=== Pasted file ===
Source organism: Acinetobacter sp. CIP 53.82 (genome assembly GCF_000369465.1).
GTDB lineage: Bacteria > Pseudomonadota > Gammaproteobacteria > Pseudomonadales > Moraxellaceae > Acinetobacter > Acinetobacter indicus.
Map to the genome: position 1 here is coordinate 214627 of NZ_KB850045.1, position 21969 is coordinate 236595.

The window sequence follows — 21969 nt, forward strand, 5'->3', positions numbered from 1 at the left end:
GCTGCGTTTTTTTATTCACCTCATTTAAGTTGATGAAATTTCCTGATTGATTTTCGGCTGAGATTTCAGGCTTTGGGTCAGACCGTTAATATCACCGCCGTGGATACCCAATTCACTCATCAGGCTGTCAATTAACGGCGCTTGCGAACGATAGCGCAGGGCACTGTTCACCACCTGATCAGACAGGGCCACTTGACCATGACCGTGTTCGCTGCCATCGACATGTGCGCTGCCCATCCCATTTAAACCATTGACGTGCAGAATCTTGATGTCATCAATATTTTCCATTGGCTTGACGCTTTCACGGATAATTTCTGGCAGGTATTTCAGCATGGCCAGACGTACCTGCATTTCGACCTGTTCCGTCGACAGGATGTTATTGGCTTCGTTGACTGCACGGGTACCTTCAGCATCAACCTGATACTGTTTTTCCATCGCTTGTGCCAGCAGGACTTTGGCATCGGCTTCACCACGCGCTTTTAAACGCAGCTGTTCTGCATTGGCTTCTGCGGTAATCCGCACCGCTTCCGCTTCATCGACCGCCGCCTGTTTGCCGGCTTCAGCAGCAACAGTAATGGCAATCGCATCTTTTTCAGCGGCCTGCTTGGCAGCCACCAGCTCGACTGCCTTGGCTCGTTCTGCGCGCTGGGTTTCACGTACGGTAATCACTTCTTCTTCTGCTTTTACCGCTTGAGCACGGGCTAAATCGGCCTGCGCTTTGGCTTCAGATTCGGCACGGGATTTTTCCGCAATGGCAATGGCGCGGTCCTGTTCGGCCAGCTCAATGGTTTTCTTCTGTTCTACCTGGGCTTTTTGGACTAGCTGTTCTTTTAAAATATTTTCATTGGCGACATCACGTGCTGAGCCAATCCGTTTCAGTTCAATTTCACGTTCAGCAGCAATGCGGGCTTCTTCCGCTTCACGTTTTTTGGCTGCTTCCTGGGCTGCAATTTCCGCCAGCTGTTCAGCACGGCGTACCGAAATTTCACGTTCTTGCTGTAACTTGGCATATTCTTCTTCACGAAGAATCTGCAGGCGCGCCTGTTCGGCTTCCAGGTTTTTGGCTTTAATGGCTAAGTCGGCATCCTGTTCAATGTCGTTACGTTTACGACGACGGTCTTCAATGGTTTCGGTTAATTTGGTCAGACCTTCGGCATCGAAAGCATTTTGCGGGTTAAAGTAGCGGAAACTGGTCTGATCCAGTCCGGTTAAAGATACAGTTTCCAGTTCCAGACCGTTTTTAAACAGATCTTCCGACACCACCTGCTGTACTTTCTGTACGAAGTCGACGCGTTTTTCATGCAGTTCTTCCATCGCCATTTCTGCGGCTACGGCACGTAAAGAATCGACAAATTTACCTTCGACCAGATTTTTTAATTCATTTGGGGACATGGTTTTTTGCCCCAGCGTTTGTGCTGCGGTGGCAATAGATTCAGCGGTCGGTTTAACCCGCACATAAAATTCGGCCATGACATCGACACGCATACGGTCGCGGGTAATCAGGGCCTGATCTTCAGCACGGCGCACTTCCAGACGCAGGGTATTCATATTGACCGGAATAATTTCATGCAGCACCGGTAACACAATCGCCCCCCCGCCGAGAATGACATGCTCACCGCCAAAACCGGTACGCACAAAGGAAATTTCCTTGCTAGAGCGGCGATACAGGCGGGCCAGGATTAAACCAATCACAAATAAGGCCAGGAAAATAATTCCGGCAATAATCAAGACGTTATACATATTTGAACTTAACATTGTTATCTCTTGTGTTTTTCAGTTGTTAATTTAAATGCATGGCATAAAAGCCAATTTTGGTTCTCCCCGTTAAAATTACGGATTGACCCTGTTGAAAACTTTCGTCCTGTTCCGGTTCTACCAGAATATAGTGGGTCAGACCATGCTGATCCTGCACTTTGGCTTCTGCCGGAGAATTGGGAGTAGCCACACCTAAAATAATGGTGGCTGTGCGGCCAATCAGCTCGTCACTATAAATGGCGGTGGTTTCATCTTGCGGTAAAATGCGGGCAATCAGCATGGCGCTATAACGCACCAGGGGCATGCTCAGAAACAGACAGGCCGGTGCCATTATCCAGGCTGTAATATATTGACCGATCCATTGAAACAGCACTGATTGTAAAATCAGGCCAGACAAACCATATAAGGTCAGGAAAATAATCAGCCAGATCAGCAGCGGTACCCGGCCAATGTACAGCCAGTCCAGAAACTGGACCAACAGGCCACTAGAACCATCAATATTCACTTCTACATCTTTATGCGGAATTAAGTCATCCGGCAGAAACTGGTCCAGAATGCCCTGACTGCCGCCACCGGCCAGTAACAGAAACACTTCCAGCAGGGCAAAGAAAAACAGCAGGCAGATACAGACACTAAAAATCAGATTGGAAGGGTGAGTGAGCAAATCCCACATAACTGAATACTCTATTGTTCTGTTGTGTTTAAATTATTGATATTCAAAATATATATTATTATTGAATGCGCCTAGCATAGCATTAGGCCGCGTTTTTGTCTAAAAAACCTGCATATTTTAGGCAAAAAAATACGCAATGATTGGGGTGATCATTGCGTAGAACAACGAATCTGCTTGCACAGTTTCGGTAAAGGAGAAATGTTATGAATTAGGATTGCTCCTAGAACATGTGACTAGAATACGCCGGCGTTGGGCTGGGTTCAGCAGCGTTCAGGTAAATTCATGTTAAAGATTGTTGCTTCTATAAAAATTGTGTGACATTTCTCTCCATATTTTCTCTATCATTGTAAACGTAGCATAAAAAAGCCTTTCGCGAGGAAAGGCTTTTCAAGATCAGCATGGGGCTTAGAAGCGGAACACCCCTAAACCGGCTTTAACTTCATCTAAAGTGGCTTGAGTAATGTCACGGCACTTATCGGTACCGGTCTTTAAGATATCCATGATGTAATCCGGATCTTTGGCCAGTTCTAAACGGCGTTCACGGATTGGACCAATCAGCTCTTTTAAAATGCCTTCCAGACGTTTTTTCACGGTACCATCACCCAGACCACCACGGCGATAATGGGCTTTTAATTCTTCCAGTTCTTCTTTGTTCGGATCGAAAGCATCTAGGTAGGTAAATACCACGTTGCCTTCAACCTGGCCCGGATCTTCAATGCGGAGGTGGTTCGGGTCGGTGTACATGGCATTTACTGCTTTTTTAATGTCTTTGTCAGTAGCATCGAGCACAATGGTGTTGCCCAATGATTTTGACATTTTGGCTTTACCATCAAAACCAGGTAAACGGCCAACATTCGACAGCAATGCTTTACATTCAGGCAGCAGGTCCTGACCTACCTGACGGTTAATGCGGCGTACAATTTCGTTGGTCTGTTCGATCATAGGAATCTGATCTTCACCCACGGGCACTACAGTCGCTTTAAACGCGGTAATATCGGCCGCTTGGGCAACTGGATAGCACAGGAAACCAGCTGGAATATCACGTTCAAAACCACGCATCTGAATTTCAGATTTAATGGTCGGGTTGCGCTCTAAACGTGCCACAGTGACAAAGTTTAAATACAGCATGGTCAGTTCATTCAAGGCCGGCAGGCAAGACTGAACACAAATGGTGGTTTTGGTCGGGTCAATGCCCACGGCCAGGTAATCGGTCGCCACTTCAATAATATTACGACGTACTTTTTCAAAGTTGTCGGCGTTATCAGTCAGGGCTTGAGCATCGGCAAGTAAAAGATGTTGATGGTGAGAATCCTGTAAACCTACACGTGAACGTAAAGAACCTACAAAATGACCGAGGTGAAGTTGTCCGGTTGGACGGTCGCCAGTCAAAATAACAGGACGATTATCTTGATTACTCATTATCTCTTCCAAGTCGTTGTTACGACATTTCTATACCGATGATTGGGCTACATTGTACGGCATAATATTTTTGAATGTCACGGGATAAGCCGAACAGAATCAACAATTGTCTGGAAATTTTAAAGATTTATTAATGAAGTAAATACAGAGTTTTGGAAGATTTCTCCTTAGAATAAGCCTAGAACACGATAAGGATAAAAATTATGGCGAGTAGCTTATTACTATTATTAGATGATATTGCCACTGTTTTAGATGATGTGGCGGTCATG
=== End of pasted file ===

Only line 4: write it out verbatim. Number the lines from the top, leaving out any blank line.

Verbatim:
The window sequence follows — 21969 nt, forward strand, 5'->3', positions numbered from 1 at the left end: